Short for GA by Abbreviationfinder, Gabon is formally a democracy. Here is a two-chamber parliament and a variety of political parties to choose from. General elections are held on a regular basis both to Parliament’s second chamber and to the presidential post. In practice, however, almost all power lies with the president, who can be re-elected an unlimited number of times. A weak and divided opposition has allowed the Bongo family and its party PDG to sit in power since 1967.
A new constitution, which meant a transition to multi-party systems, was adopted by Parliament in March 1991. Changes to the constitution have been made several times, including 2003, 2011 and 2018. The
president, who is head of state and commander-in-chief, is elected in direct elections every seven years and can then 2003 is re-elected an unlimited number of times. The president appoints – and can dismiss – the prime minister, who is the head of government. The Government is appointed in consultation between the President and the Prime Minister. The president can also delay legislation and dissolve the National Assembly and decide on referendums.
- Countryaah: Total population and chart of Gabon for years of 2020, 2021, 2022, 2023 and 2024. Also covers population density, birth rate, death rate and population growth rates.
In 2018, Parliament adopted constitutional amendments that give the President a stronger influence on politics even formally. According to the previous constitutional text, the president was to govern the country in cooperation with the government. After the amendment, the president will “formulate the national policy” and the ministers will pledge loyalty to the president.
Laws are passed by a two-chamber parliament, where the 143 members of the National Assembly are elected by universal suffrage every five years. Since 1997 there has also been an upper house, the Senate, with 102 members. The members of the Senate are appointed by the country’s regional and local assemblies for six years.
The last parliamentary elections were held in October 2018. It would have actually taken place in 2016 but was postponed three times. Prior to that, elections to the National Assembly had been held in 2011.
Gabon consists of nine provinces (all with a governor at the head), divided into 37 so-called prefectures.
The largest political party is the Democratic Party of Bongos Gabon’s Democratic Party (Parti démocratique gabonais, PDG). President Omar Bongo, who died in June 2009, exercised tough control over his party as well as over the entire state apparatus. He occupied all the key posts with relatives and friends. Therefore, the Gabonese have largely failed to get involved in the political process and have instead expressed their views through strikes and demonstrations. After the August 2009 presidential election, Omar Bongo’s son Ali Ben Bongo Ondimba became new president, and in March 2010 he also became party leader for PDG.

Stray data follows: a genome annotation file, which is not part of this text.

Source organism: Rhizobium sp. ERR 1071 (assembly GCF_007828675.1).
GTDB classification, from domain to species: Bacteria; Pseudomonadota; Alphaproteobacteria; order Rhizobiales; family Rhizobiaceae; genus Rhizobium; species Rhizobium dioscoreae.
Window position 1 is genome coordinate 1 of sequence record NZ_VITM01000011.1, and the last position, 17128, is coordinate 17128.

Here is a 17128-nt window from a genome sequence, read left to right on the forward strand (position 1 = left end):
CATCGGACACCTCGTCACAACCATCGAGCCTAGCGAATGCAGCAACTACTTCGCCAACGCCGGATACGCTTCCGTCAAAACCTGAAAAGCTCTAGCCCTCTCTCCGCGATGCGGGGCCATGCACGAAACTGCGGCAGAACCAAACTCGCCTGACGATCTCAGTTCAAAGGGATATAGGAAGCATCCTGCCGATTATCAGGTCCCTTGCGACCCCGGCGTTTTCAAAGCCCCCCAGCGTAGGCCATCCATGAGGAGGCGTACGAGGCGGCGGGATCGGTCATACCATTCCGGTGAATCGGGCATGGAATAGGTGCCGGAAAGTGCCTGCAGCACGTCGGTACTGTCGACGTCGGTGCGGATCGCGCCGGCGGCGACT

There are a number of small parties allied to the PDG in Parliament.
The opposition had some influence during the first years after the introduction of multi-party systems in 1990 but then weakened and then split. Only PDG has had support throughout the country and among several people groups. Omar Bongo’s tactics of incorporating his enemies into unity governments were also successful. Two of the most important opposition parties of the 1990s went into the presidential camp a few years into the 2000s. It was the Social Democratic Party (PSI) and the National Forest Association’s National Collection (Rassemblement national des bucherons, RNB), which after a party split renamed the Collection for Gabon (Rassemblement pour Gabon, RPG).
Later the opposition was led by the Gabonese People’s Union (Union du peuple gabonais, UPG) and the Gabonese Union for Democracy and Development (Union gabonais pour la demokratie et le developement, UGDD). However, none of these parties sit in Parliament after the 2011 parliamentary elections, which were largely boycotted by the opposition. In the 2018 election, three opposition parties came into parliament: the newly formed Democrats, the Collection for Heritage and Modernity, and the National Union.
Opposition arrested after Internet call
Six opposites are arrested and brought to justice after they accused President Bongo and his children Pascaline and Ali Ben of calling the Gabon their private property in an internet call. After all, the Internet, unlike other media, has been left relatively free of government intervention.
Teachers and health care workers go on extensive strikes in protest of low wages and poor working conditions.
The regime prohibits action groups
Twenty action groups against corruption, poverty and environmental destruction are banned by the regime, which accuses them of political activities. In the absence of a strong opposition, precisely such groups, together with the unions, have become increasingly tenuous.